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The five-hour-long row of folks teemed with talk about what people would say to Bob Barker if given the chance. I felt confident I could wing it; after all, earlier in the week, I'd introduced myself to Delbert, my estranged grandfather.

We fell in line before 8 a.m. with hopes to meet the tan man with the tall white hair. Years of watching television told us to go in bold colors for this taping of The Price Is Right and a hokey but genuine saying for Bob Barker. "Childhood Dreams Do Come True" read our neon green T-shirts with iron-on, velvet pink letters.

Barker had recently announced his impending retirement, and the five-hour-long row of folks that swooped around the show's southern California locale, The Grove, teemed with talk about what people would say to Barker if given the chance. There were thank yous and I love yous and proclamations about pets. I felt confident I could wing it; after all, earlier in the week, I'd introduced myself to Delbert, my estranged grandfather.

My cousin and I, both North Carolina natives, had decided to seek him out after she'd moved west for an internship. Delbert lived in a quiet, tree-lined outpost at the foot of Mount Hood. During our three-hour drive to see him, we planned what we might ask, knowing little about him beyond our grandmother's seldom tales. This was Delbert of the greyhounds and gamecocks, an excellent better who never missed a race or fight. "But you can't ask him about fighting cocks on our first visit, can you?" my cousin chided.

Delbert was tall with blue eyes like ours. He had a gentle voice that made him more suited for a dog at his feet than at sport on a track. But he still loved a game, so we settled into poker at his kitchen table with a brown bag of popcorn and a slew of questions—from how to play a round to how we'd lived our lives. Conversation came easy.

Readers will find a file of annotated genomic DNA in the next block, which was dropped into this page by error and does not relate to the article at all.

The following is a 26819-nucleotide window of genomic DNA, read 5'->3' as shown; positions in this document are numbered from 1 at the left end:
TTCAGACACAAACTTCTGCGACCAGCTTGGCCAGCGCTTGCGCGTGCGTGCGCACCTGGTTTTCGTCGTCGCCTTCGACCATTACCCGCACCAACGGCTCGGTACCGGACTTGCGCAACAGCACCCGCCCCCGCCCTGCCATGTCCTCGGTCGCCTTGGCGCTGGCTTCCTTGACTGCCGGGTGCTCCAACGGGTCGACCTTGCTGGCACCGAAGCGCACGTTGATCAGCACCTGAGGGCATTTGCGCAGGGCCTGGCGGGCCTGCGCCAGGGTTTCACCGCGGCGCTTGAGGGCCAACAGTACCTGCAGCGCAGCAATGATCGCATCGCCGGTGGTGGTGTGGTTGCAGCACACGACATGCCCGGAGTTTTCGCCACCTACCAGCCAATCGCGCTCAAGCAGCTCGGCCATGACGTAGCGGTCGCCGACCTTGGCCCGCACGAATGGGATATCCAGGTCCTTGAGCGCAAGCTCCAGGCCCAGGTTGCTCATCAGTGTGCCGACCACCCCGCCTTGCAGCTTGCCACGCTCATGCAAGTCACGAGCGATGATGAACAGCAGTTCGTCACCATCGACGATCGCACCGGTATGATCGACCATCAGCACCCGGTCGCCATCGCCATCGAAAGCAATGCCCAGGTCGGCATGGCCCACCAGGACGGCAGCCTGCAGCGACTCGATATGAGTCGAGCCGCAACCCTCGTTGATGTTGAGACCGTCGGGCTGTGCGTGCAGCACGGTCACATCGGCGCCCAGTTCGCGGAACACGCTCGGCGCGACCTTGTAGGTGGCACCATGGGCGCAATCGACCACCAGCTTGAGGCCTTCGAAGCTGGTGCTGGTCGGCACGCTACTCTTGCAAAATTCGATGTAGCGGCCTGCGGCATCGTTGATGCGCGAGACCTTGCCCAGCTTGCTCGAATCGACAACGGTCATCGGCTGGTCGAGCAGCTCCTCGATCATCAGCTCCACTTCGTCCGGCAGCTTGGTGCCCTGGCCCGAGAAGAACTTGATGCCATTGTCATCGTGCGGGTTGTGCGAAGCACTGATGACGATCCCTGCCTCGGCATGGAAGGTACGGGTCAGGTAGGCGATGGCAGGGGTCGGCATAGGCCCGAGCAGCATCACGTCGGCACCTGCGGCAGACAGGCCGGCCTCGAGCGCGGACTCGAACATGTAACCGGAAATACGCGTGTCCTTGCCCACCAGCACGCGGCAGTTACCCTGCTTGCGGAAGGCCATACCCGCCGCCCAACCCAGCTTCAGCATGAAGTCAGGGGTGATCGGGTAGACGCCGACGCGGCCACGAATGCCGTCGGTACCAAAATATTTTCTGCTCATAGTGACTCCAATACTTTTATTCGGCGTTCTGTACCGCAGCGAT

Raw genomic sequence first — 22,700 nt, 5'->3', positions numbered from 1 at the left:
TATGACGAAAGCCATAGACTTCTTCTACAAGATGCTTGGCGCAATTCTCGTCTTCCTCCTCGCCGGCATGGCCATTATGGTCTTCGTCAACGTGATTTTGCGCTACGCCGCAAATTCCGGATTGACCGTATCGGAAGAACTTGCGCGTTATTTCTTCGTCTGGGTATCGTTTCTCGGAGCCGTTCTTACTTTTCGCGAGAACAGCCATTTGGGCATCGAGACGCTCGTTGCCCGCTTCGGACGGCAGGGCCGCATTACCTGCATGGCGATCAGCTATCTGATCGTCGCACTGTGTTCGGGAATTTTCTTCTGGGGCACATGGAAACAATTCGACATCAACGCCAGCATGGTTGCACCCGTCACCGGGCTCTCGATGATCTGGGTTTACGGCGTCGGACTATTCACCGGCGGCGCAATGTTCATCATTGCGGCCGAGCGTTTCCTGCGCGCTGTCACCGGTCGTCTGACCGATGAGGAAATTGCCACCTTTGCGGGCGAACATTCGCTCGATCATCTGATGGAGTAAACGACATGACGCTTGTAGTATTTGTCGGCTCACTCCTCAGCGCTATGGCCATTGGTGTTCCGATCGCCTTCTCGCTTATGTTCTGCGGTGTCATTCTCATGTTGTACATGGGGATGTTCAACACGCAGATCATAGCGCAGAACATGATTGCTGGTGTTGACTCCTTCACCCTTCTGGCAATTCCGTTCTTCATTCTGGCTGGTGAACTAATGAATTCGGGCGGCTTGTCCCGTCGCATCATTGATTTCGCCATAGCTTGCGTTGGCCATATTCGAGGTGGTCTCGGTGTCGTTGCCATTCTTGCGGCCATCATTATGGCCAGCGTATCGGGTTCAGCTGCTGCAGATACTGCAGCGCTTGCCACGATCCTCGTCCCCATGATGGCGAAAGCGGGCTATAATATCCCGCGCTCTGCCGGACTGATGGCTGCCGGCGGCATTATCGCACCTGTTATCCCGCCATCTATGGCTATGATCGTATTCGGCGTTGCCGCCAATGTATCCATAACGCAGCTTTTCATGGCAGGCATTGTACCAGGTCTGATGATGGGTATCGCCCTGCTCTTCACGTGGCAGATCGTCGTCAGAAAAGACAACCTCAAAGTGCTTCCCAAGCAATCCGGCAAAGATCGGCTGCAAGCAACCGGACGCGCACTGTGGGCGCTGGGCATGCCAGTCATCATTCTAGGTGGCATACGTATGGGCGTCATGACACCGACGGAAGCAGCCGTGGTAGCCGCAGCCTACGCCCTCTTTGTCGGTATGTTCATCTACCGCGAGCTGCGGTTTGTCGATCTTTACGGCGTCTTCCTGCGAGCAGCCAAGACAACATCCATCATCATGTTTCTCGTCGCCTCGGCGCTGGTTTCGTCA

The evening recalled days spent at my grandmother's apartment, where a deck of cards meant Go Fish paired with ice cream and cobbler. From her TV came The Price Is Right, featuring Plinko and Hole in One ... or Two, the putt-putt game in which Bob Barker gave players an extra chance to win. Bob seemed generous like that, and my grandmother adored him. When my cousin and I went west in search of family, it felt only right that we try to meet him, too.

But back in Los Angeles, the hurdle lay in a group interview led by a perky CBS page. "Emily, what do you like to do?" he asked, making his way down a line. I had no idea. "Sometimes I paint," I managed.

"Next," he interrupted, moving on to my cousin. Her words flew forth at the pitch and speed of a tape on fast forward. There were mentions of work and Seattle. The page slid to someone else, and we were scooted into the studio. Inside, people jumped by their plush red chairs and clapped and hollered though nothing was happening. The giant wheel stood still on center stage. Contestant Row was empty, and Bob was nowhere yet to be seen. I sank into my seat and glanced at my cousin.

"I hope my name's not called," she confided.

"Me too."

Primary colors blazed on the set as if we'd sat inside a rainbow. It was more of a dizzying nightmare than the dream for which we'd hoped. I preferred the quiet of my grandfather's kitchen.

When the show began, I hopped to my feet and waved my arms above my head, hoping he would see.

The Price Is Right comes to Raleigh's Memorial Auditorium Tuesday, Oct. 23. Bob Barker retired in 2007.


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